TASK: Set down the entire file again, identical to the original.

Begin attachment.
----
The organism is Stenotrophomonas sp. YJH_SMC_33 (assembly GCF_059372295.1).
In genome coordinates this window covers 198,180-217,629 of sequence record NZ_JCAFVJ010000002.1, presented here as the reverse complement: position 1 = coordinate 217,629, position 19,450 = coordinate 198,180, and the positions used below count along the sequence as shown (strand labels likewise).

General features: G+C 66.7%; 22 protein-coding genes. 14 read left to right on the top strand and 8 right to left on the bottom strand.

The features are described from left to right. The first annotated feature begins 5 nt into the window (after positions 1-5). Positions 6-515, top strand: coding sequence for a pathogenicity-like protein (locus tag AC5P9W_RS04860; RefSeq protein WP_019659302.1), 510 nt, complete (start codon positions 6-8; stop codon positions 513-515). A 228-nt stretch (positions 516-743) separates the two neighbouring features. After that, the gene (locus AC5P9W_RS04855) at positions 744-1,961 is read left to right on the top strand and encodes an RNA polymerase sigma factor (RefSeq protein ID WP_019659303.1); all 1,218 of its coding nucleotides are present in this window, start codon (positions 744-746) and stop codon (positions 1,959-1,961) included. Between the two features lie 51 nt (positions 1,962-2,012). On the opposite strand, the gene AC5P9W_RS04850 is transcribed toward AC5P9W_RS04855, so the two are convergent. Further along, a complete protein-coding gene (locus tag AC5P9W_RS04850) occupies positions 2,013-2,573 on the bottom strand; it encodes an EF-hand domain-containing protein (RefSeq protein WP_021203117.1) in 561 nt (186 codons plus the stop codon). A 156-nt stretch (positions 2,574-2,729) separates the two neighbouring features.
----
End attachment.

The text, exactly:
The organism is Stenotrophomonas sp. YJH_SMC_33 (assembly GCF_059372295.1).
In genome coordinates this window covers 198,180-217,629 of sequence record NZ_JCAFVJ010000002.1, presented here as the reverse complement: position 1 = coordinate 217,629, position 19,450 = coordinate 198,180, and the positions used below count along the sequence as shown (strand labels likewise).

General features: G+C 66.7%; 22 protein-coding genes. 14 read left to right on the top strand and 8 right to left on the bottom strand.

The features are described from left to right. The first annotated feature begins 5 nt into the window (after positions 1-5). Positions 6-515, top strand: coding sequence for a pathogenicity-like protein (locus tag AC5P9W_RS04860; RefSeq protein WP_019659302.1), 510 nt, complete (start codon positions 6-8; stop codon positions 513-515). A 228-nt stretch (positions 516-743) separates the two neighbouring features. After that, the gene (locus AC5P9W_RS04855) at positions 744-1,961 is read left to right on the top strand and encodes an RNA polymerase sigma factor (RefSeq protein ID WP_019659303.1); all 1,218 of its coding nucleotides are present in this window, start codon (positions 744-746) and stop codon (positions 1,959-1,961) included. Between the two features lie 51 nt (positions 1,962-2,012). On the opposite strand, the gene AC5P9W_RS04850 is transcribed toward AC5P9W_RS04855, so the two are convergent. Further along, a complete protein-coding gene (locus tag AC5P9W_RS04850) occupies positions 2,013-2,573 on the bottom strand; it encodes an EF-hand domain-containing protein (RefSeq protein WP_021203117.1) in 561 nt (186 codons plus the stop codon). A 156-nt stretch (positions 2,574-2,729) separates the two neighbouring features.